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You jam makers with English as native language, should we not say "apple jam" and "pear jam", rather than sauce or mousse or whatever else?

After all the process is the same as with strawberry and raspberry, more or less, isn't it...?

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1 hour ago, Gambatte said:

You jam makers with English as native language, should we not say "apple jam" and "pear jam", rather than sauce or mousse or whatever else?

After all the process is the same as with strawberry and raspberry, more or less, isn't it...?

 

Yes, the process is the same, but I would never say "apple jam", it's an apple sauce or an apple compote, but I really can't say why

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It's a different thing. 

 

Apple mush is just apples heated and squished. Adding sugar is an unnecessary extra. Cinnanmon/cloves or vanilla or whatever might be added. Hence the dude with the vodka - there is less sugar to act as a preservative.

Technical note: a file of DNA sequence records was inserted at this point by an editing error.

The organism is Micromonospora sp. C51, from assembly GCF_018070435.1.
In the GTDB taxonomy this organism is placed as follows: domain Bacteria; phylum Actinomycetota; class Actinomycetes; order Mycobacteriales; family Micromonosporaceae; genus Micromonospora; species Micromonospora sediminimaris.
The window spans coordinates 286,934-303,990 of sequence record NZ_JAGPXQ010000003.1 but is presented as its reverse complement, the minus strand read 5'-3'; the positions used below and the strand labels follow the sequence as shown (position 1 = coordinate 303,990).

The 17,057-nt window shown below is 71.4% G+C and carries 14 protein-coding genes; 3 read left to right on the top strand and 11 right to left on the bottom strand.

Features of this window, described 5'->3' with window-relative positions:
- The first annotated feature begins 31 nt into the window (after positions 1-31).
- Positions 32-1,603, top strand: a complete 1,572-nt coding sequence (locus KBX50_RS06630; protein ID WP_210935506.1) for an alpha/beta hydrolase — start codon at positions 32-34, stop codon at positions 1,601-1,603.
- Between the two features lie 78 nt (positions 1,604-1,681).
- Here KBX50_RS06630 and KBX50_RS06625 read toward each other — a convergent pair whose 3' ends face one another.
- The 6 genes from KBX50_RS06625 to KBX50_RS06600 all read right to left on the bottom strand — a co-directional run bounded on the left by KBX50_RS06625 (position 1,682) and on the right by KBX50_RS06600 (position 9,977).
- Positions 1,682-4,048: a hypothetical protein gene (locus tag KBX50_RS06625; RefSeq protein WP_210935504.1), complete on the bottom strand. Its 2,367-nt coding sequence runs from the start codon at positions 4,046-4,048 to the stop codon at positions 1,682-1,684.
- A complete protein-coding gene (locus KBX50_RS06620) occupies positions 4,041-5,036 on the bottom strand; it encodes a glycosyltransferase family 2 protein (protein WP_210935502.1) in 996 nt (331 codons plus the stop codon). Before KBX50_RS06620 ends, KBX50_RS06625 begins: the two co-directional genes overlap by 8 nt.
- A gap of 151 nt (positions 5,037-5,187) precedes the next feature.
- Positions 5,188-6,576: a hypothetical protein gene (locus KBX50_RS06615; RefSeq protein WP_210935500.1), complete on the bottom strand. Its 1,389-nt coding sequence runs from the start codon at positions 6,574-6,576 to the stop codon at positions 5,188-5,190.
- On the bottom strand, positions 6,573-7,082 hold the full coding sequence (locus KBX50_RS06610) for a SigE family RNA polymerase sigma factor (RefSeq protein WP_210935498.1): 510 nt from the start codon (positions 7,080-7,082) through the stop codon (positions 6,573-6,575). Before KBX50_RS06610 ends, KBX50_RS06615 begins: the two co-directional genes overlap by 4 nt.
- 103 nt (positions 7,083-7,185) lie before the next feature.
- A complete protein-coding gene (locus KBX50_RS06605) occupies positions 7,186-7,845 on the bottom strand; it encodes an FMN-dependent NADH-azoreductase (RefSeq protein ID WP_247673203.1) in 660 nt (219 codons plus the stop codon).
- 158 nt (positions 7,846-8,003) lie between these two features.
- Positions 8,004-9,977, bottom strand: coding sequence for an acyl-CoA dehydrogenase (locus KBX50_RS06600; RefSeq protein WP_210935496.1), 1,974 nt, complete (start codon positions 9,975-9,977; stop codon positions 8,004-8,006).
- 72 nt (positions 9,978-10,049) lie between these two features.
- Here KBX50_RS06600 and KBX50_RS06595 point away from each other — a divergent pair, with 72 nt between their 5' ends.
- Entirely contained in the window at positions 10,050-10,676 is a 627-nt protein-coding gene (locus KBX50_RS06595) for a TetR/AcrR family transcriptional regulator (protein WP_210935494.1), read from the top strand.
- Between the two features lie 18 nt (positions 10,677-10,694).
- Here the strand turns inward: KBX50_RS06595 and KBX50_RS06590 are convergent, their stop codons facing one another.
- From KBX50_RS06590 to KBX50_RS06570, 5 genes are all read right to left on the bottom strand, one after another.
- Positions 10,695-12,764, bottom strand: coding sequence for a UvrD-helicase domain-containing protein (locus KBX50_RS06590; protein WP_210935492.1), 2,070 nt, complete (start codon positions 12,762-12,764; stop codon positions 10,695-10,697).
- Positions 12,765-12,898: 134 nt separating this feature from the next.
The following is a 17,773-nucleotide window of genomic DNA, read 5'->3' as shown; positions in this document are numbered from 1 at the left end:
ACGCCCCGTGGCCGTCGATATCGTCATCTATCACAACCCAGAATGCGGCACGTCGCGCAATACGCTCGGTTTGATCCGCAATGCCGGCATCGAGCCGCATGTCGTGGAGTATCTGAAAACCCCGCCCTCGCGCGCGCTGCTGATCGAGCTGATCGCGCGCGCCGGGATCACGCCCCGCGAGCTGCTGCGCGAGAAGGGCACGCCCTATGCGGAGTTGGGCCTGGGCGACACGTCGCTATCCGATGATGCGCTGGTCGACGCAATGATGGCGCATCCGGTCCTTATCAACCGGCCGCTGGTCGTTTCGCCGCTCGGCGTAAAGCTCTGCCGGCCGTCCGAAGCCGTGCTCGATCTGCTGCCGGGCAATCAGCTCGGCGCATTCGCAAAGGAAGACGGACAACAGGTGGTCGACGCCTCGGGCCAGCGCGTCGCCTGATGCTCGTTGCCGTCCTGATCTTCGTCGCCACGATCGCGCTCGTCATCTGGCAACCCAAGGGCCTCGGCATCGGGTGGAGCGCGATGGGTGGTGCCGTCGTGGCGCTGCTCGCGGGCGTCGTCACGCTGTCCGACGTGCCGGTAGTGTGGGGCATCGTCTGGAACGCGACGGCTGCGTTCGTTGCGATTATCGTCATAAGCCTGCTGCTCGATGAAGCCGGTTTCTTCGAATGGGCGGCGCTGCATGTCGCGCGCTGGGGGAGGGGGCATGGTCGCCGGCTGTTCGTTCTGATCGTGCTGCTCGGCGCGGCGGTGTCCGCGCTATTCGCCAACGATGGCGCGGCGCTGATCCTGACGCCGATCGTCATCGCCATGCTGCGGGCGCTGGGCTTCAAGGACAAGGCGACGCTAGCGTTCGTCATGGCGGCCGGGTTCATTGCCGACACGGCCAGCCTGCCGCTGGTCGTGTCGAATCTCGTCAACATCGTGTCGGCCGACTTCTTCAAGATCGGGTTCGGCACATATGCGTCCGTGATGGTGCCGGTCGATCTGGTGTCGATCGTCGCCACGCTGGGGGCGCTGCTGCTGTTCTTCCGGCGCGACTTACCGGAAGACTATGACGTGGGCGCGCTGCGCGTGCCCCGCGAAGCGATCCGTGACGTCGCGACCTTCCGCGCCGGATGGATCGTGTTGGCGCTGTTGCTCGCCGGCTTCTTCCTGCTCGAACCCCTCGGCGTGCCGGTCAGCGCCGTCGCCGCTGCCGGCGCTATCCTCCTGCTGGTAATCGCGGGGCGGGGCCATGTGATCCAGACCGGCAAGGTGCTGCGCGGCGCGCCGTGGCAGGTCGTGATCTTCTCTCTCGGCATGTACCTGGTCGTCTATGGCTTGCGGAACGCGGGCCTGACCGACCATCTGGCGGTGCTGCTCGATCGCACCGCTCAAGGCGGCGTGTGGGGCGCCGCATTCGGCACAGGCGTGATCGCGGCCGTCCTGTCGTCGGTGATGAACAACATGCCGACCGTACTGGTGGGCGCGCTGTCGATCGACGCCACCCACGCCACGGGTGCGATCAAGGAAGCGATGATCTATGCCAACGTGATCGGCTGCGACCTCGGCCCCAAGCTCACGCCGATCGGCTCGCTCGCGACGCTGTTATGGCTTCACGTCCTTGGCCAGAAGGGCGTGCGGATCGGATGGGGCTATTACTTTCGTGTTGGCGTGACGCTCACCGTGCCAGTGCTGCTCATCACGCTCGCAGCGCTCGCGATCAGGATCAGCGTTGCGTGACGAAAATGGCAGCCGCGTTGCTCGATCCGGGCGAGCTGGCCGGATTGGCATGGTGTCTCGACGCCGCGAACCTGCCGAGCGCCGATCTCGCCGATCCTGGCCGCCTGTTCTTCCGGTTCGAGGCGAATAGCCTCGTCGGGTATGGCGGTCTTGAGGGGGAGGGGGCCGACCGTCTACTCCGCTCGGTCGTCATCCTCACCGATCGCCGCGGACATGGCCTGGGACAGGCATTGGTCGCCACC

Jam is a set thing, more or less wobbly depending on what you want/how much pectin you add. We don't tend to make apple jam or jelly from the juice, to be honest, I don't think I've seen either. People must, because there are recipes out there, eg. Apple jam recipe | BBC Good Food - including the stage where pectin is added (as lemon juice) to get a 'set'. As snowing says, the jam usually has lumps in - tbf our apple mush has lumps in usually, too :).

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What's the Difference Between Jam, Jelly, Compote, and Conserve?

 

 

Quote

Jam consists of fruit that's crushed or chopped and cooked with sugar (and sometimes pectin and an acid) until the pieces of fruit are soft and lose their shape.


The primary difference between jam and jelly is that jelly is strained for a gem-like clarity without fruit solids.